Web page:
Buying a home is always an anxiety-ridden process, and that goes triple for anyone who’s embarking on homeownership for the very first time. There’s so much to do and so much you don’t know that “overwhelming” hardly seems like an appropriate description of how it feels.
1. Not understanding your down payment options
- A down payment of just a couple thousand dollars can get you a head start on your car. If you don’t have a certain amount to put down on your home loan, however, you might find yourself paying private mortgage insurance (PMI) on the lifetime of the loan.
- Depending on your credit score, the bank and other factors, PMI could cost between 0.5 percent to 1 percent of the total loan amount.
- Most banks require at least a 20 percent down payment before they will waive the need for PMI on the loan. And most homes in this area cost about $300,000, so that means a buyer would need to bring $60,000 to the table in order to avoid PMI.
- Some government organizations and lenders try to incentivize first-time homeownership by offering free down payment grants or loans to qualified buyers. Depending on your age, income level, credit score and other factors, you could qualify for free money to wrap into your down payment; a full rundown of programs is available at downpaymentresource.com.
2. Not getting prequalified for a loan
Between the amount of money you plan to put down on the home, the potential PMI and other cost factors, your monthly cost could be significantly more (or possibly less) than some of those calculators will show you online.
So before you trust those “estimated monthly mortgage loan amount” numbers that you see popping up next to your potential new dream home on Zillow or a brokerage website, it pays to figure out what you can actually afford -- and that means getting prequalified for a home loan.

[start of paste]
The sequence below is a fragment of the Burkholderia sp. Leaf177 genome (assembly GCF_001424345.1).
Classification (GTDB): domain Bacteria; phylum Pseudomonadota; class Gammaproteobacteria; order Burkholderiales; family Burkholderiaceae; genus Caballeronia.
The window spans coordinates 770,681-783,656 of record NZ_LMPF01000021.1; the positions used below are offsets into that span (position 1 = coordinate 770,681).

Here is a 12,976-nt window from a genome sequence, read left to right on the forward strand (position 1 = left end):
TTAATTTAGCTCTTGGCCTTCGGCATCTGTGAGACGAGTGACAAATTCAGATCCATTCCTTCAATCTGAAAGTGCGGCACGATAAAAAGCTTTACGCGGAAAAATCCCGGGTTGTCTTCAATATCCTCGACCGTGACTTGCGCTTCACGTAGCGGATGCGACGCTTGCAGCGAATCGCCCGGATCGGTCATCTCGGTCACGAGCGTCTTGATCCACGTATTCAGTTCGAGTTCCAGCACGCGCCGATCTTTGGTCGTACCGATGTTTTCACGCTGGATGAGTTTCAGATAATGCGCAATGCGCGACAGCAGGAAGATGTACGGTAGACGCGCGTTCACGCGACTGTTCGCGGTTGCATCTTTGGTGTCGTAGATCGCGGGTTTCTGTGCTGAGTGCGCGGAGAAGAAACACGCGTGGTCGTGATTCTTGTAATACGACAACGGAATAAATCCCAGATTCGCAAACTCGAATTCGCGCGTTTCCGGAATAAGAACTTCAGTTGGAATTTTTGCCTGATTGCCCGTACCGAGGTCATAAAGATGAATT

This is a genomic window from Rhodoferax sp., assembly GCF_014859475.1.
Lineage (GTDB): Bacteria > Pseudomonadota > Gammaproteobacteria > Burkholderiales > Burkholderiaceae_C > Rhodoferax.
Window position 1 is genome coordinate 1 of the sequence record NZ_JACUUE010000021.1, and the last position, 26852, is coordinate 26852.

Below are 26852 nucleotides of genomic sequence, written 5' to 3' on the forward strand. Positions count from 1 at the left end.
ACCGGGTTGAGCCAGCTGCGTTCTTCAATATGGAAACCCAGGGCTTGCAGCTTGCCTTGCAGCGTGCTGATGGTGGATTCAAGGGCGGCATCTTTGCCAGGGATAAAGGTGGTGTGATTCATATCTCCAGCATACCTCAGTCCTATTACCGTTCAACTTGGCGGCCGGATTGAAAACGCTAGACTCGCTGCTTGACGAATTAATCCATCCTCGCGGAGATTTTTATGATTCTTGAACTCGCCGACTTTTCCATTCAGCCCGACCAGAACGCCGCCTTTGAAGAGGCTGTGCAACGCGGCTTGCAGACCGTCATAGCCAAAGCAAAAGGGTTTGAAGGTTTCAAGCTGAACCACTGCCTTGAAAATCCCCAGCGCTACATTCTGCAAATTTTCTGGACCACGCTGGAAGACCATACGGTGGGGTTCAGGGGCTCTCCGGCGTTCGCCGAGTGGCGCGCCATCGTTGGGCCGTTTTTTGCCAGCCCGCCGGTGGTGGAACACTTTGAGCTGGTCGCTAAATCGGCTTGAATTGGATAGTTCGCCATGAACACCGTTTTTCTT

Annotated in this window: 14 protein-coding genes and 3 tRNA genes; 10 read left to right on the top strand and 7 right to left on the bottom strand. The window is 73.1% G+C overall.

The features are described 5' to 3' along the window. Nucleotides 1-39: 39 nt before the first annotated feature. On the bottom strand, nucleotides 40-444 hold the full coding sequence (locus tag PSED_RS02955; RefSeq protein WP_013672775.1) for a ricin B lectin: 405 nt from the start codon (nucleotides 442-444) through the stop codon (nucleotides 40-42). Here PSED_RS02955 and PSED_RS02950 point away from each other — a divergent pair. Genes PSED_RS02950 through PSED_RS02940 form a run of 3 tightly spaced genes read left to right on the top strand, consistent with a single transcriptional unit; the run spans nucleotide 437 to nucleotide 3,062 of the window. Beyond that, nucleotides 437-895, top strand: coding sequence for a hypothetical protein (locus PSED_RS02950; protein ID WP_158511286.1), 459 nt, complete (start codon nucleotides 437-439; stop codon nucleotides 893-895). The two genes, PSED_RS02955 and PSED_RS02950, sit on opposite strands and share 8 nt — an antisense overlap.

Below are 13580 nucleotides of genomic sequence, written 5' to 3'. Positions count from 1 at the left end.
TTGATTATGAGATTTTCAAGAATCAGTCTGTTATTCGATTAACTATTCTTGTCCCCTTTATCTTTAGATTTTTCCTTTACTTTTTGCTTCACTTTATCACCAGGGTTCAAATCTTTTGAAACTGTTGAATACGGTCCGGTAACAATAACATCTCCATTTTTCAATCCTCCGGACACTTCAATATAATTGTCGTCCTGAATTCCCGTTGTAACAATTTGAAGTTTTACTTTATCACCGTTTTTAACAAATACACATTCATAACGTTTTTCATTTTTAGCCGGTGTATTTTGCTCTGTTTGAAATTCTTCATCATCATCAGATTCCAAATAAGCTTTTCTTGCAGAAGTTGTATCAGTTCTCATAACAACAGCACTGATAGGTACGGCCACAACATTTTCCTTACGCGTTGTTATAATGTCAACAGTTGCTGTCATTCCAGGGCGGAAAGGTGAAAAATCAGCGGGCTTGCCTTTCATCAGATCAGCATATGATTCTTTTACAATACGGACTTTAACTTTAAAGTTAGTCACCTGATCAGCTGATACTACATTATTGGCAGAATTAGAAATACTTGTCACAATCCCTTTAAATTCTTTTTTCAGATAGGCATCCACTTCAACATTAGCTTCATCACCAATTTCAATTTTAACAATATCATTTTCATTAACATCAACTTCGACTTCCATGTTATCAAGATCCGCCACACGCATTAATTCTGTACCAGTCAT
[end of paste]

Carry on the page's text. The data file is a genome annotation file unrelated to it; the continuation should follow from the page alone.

3. Not finding a qualified real estate agent
Well, maybe. But in areas with red-hot markets, you’re probably not seeing the most updated listings -- that home you just fell in love with online might be under contract before you can set up a time to tour it.
4. Not spending the night in the neighborhood
- Is an 8 a.m. arrival time at work still reasonable with this neighborhood’s commute?
- Where are the closest grocery stores, parks, rec centers and hiking trails?
- What are the overnight noise levels? If there’s a train that rolls through town in the early hours of the morning, you’re near a highway or a flight path -- and any of that is going to disturb you -- then it’s best to figure it out before you’re spending your first night in your new home and wake up to unpleasant (and unexpected) noises.
- At the very least, you can learn enough about the neighborhood to know how close to (or far away from) the bus line you need or want to be and target your home search accordingly.
5. Not understanding what’s fixable and what’s a deal-breaker
This is another area where a good real estate agent can help. They see so many houses in various stages of repair and updating that they can show you where you can claim another foot or two for bathtub space (and help you figure out how much it will cost and who’s trustworthy enough to take on the job) or let you know that the ceilings are too low for any changes to make much of a difference.
None of these mistakes will keep you from buying a home of your own -- but they could delay the process and cost you hundreds (if not thousands) of dollars at the end of the day. But if you’re able to avoid them, you’ll be signing the closing papers on your dream home before you know it!